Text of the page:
up so they are unaware that they had a catheter unless they
find out from their records or had difficulty urinating or felt
burning sensation as they urinated after they woke up from surgery.
This is very unethical.
Some medical facilities allow nursing students to practice inserting
urinary catheters on patients under anesthesia without their
consent. This is very unethical. This unethical practice violates
a patient’s wishes for modesty and could cause complications
such as blood infection, Urinary Tract Infection, urethral injury,
etc. Because nursing students have limited experience, they
are more likely to injure patients they catheterize. While it
is true that nursing students need practice with urinary catheterizations
before they graduate from nursing schools, nursing school students
should only do urinary catheterizations that are absolutely
necessary under supervision of an experienced nurse and with
a patient’s consent. Nursing schools should have their
students do urinary catheters on mannequins as much as possible.
Every nursing school should have a urinary catheter simulator
such as a
male catheterization simulator.
When is urinary catheter medically
Neurogenic bladder, acute urinary retention that cannot be
resolved, acute bladder outlet obstruction, end of life comfort
care of a terminal patient, certain surgeries such as prostatectomy
and hysterectomy, prolonged surgical procedure
(not a few hours) with general or spinal anesthesia. Most surgeries
are less than 3 hours long so most surgery patients should not
be catheterized at all.
Different types of anesthesia and effects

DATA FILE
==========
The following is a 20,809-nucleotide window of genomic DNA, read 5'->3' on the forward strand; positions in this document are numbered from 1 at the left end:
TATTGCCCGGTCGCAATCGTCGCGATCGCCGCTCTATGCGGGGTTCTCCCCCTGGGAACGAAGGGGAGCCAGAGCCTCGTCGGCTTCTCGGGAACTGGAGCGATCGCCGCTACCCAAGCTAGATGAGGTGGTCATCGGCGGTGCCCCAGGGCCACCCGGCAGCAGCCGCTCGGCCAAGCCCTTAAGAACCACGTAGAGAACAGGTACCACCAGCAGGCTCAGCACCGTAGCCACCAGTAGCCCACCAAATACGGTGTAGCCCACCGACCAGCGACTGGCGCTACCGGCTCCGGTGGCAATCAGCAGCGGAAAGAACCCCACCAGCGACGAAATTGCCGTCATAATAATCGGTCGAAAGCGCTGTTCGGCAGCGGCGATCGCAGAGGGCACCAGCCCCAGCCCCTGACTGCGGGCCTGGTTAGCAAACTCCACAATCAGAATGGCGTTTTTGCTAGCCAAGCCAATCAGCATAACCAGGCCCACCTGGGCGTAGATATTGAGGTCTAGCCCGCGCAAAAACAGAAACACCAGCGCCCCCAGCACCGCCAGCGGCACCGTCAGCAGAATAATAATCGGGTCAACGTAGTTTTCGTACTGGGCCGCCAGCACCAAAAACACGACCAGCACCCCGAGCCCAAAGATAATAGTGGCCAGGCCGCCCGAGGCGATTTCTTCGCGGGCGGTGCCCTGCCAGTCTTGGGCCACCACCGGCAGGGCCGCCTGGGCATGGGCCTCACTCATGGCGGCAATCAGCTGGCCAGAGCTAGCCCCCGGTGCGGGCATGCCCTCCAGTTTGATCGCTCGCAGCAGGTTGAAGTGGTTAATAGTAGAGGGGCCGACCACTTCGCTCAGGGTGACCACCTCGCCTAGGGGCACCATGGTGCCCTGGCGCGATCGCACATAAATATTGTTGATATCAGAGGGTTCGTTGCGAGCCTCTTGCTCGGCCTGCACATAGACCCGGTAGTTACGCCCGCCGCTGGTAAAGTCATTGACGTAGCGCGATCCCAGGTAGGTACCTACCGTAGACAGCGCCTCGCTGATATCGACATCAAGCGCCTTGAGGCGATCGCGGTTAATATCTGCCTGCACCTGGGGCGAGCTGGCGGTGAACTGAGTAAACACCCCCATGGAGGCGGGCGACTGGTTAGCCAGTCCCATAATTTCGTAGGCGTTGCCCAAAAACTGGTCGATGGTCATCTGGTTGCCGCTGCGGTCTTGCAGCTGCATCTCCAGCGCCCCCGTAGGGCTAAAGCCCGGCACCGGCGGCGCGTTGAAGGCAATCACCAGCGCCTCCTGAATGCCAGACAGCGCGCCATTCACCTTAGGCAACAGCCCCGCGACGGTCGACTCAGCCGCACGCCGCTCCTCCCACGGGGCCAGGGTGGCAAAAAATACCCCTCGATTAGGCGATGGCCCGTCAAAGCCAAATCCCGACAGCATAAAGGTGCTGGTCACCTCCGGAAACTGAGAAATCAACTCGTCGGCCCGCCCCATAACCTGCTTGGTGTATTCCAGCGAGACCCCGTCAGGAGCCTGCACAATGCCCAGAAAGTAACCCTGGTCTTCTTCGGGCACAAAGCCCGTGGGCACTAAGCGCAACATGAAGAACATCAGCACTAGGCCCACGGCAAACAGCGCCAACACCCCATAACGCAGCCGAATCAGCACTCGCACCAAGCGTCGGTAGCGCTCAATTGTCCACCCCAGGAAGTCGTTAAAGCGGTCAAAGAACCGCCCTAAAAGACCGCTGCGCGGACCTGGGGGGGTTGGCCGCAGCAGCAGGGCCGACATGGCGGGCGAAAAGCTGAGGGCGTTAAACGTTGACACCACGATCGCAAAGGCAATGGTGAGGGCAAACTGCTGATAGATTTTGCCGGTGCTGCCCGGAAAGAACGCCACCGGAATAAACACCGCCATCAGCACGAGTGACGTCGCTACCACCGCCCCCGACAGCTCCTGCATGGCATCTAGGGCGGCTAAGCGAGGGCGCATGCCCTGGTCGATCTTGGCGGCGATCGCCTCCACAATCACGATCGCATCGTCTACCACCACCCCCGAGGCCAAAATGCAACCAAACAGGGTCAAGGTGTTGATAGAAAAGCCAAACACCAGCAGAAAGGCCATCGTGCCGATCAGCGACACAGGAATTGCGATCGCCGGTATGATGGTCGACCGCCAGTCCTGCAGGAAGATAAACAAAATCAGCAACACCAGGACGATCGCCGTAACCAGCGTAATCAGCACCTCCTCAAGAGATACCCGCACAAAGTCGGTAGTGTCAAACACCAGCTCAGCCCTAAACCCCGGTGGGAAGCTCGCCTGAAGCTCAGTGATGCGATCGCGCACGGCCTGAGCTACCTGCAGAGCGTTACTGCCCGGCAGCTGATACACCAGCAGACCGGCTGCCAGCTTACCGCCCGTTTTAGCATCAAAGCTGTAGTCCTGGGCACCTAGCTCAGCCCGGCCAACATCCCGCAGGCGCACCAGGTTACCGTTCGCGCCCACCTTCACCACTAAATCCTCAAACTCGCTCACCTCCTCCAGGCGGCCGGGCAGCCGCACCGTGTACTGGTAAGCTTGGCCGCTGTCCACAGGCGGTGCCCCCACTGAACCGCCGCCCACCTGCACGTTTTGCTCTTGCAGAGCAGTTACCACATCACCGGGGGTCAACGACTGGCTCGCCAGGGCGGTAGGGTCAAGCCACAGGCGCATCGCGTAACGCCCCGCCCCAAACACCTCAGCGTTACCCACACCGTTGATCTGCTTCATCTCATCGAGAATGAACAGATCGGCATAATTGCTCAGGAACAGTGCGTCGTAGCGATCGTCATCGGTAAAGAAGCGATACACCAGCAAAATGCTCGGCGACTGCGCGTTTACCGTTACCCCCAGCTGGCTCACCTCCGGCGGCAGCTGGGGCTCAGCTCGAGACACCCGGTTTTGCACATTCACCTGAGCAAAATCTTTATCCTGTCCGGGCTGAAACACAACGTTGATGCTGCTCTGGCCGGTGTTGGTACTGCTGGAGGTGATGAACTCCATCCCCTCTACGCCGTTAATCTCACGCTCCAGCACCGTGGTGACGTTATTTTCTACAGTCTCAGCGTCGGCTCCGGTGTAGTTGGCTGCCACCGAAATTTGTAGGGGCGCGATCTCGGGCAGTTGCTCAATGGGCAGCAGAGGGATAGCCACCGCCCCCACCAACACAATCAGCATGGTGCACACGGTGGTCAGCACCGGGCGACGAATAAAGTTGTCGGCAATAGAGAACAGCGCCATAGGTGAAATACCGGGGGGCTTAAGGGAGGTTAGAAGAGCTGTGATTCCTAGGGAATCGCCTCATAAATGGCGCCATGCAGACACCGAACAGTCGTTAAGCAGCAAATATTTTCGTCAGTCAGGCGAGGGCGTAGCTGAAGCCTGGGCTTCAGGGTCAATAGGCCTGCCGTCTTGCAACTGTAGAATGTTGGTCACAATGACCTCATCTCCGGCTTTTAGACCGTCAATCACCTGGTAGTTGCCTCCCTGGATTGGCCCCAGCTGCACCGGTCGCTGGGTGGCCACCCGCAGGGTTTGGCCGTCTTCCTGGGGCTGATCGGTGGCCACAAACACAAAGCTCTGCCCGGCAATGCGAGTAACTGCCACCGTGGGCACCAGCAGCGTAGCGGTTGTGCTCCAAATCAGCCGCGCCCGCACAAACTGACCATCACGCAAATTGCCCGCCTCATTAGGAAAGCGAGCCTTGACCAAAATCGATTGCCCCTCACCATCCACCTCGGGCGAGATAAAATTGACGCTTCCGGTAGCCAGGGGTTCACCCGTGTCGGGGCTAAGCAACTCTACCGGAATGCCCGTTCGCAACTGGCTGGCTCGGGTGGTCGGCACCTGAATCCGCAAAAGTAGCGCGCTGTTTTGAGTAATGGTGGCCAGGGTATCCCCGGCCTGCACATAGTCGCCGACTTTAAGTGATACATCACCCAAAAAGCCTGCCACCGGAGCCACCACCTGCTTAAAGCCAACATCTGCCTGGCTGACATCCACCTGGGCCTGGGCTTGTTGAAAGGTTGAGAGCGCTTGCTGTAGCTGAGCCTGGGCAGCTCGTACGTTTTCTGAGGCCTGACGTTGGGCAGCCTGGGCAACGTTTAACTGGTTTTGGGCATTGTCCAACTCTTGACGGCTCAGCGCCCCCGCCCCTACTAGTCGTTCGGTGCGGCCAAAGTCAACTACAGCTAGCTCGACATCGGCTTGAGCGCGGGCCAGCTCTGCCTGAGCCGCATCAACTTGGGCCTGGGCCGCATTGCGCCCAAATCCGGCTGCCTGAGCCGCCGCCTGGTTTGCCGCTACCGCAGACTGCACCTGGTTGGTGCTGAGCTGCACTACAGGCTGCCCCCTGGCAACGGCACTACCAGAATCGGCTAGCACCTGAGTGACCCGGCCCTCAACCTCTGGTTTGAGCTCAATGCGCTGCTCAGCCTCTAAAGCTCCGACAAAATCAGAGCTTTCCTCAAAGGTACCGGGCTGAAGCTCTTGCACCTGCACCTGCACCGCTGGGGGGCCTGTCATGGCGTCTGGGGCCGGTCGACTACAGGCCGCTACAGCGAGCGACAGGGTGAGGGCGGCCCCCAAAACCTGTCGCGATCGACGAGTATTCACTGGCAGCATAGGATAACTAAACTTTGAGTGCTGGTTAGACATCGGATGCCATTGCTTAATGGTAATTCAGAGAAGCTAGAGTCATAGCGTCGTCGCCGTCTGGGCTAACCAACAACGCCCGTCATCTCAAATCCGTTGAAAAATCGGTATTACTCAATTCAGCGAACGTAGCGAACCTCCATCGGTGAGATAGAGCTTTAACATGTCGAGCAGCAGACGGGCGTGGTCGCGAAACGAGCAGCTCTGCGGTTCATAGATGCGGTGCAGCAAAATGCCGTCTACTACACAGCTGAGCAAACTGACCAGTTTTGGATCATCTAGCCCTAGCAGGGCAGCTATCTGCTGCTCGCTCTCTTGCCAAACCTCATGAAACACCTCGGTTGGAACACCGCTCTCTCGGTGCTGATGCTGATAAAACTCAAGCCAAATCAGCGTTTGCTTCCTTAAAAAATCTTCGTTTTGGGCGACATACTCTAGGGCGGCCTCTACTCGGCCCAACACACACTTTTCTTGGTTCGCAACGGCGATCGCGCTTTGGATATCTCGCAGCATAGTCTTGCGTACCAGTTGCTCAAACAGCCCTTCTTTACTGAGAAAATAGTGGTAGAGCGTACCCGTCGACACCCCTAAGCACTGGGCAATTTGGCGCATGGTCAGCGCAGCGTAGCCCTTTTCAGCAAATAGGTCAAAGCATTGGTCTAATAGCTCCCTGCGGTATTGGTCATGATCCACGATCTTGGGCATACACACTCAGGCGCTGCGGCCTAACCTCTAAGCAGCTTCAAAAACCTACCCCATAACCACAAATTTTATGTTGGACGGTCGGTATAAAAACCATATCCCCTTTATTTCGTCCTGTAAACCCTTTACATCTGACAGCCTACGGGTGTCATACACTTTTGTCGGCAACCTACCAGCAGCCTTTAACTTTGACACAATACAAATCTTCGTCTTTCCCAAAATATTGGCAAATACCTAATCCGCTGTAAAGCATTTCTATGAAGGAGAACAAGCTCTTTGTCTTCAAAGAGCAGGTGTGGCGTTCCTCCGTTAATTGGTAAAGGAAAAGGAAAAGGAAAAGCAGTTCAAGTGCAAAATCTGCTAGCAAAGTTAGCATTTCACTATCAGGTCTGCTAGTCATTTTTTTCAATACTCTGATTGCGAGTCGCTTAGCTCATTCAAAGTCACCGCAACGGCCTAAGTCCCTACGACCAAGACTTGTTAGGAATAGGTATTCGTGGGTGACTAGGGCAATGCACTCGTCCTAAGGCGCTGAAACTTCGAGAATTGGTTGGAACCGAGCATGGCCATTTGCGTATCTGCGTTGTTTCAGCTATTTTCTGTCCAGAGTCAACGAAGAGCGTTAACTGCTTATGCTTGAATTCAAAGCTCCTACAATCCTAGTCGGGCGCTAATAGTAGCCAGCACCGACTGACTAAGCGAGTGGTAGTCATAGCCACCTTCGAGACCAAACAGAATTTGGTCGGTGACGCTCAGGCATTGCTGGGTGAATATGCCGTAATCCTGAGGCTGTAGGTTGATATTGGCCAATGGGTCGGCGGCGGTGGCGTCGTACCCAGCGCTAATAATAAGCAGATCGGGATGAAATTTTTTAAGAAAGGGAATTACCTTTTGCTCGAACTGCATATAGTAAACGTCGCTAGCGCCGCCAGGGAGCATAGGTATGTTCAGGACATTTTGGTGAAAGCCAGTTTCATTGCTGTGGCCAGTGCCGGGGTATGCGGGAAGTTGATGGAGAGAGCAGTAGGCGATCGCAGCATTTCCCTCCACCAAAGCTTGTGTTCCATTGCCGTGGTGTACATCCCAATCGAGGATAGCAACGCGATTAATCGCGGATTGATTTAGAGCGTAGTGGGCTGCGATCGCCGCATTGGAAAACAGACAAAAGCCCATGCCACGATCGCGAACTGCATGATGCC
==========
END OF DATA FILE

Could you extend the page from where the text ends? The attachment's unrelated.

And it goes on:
on bladder functions:
Local Anesthesia – This type of anesthesia
has no effect on bladder function at all so there is no need
for a urinary catheter if you have local anesthesia. You should
strive to have surgeries such as hand, wrist, etc. with local
anesthesia if possible. Even knee surgeries can be done with
local anesthesia now.
General Anesthesia – In short surgeries
that are not longer than 3 hours, there is usually no effect
on the bladder. The bladder will become distended in longer
cases and the patient could become incontinent over time.
Spinal Anesthesia - Spinal anesthetics block
activity along the nerve fibers that travel between the nerve
centers of the brain and the bladder. Patients lose the sensation
to void about 1 minute after being injected with spinal anesthesia,
but will continue to feel dull pressure as the bladder reaches
full capacity. In addition, the ability to contract the detrusor
muscle is lost 2 to 5 minutes following the injection of local
anesthetics and still persists even after bladder sensation
is fully recovered. Spinal anesthesia with long-acting local